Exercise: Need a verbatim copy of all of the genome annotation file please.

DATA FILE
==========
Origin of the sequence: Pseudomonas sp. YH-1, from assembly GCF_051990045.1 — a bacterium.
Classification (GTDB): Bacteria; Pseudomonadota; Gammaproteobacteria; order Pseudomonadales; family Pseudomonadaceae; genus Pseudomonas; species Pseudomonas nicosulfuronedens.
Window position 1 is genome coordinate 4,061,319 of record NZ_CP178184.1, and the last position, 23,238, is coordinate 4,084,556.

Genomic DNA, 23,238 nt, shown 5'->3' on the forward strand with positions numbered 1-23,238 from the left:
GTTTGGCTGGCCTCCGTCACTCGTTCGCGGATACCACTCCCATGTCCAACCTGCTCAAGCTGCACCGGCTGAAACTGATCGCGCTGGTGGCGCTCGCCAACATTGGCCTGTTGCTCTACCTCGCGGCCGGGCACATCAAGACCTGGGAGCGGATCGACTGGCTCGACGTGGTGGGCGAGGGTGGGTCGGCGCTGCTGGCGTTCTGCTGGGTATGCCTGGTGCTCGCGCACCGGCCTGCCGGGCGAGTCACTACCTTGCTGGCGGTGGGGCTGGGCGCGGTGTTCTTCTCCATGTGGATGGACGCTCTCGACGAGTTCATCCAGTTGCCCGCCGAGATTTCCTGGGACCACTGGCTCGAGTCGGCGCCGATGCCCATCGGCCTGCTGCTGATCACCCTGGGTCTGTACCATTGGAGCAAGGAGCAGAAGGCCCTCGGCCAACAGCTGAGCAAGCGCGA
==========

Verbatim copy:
Origin of the sequence: Pseudomonas sp. YH-1, from assembly GCF_051990045.1 — a bacterium.
Classification (GTDB): Bacteria; Pseudomonadota; Gammaproteobacteria; order Pseudomonadales; family Pseudomonadaceae; genus Pseudomonas; species Pseudomonas nicosulfuronedens.
Window position 1 is genome coordinate 4,061,319 of record NZ_CP178184.1, and the last position, 23,238, is coordinate 4,084,556.

Genomic DNA, 23,238 nt, shown 5'->3' on the forward strand with positions numbered 1-23,238 from the left:
GTTTGGCTGGCCTCCGTCACTCGTTCGCGGATACCACTCCCATGTCCAACCTGCTCAAGCTGCACCGGCTGAAACTGATCGCGCTGGTGGCGCTCGCCAACATTGGCCTGTTGCTCTACCTCGCGGCCGGGCACATCAAGACCTGGGAGCGGATCGACTGGCTCGACGTGGTGGGCGAGGGTGGGTCGGCGCTGCTGGCGTTCTGCTGGGTATGCCTGGTGCTCGCGCACCGGCCTGCCGGGCGAGTCACTACCTTGCTGGCGGTGGGGCTGGGCGCGGTGTTCTTCTCCATGTGGATGGACGCTCTCGACGAGTTCATCCAGTTGCCCGCCGAGATTTCCTGGGACCACTGGCTCGAGTCGGCGCCGATGCCCATCGGCCTGCTGCTGATCACCCTGGGTCTGTACCATTGGAGCAAGGAGCAGAAGGCCCTCGGCCAACAGCTGAGCAAGCGCGA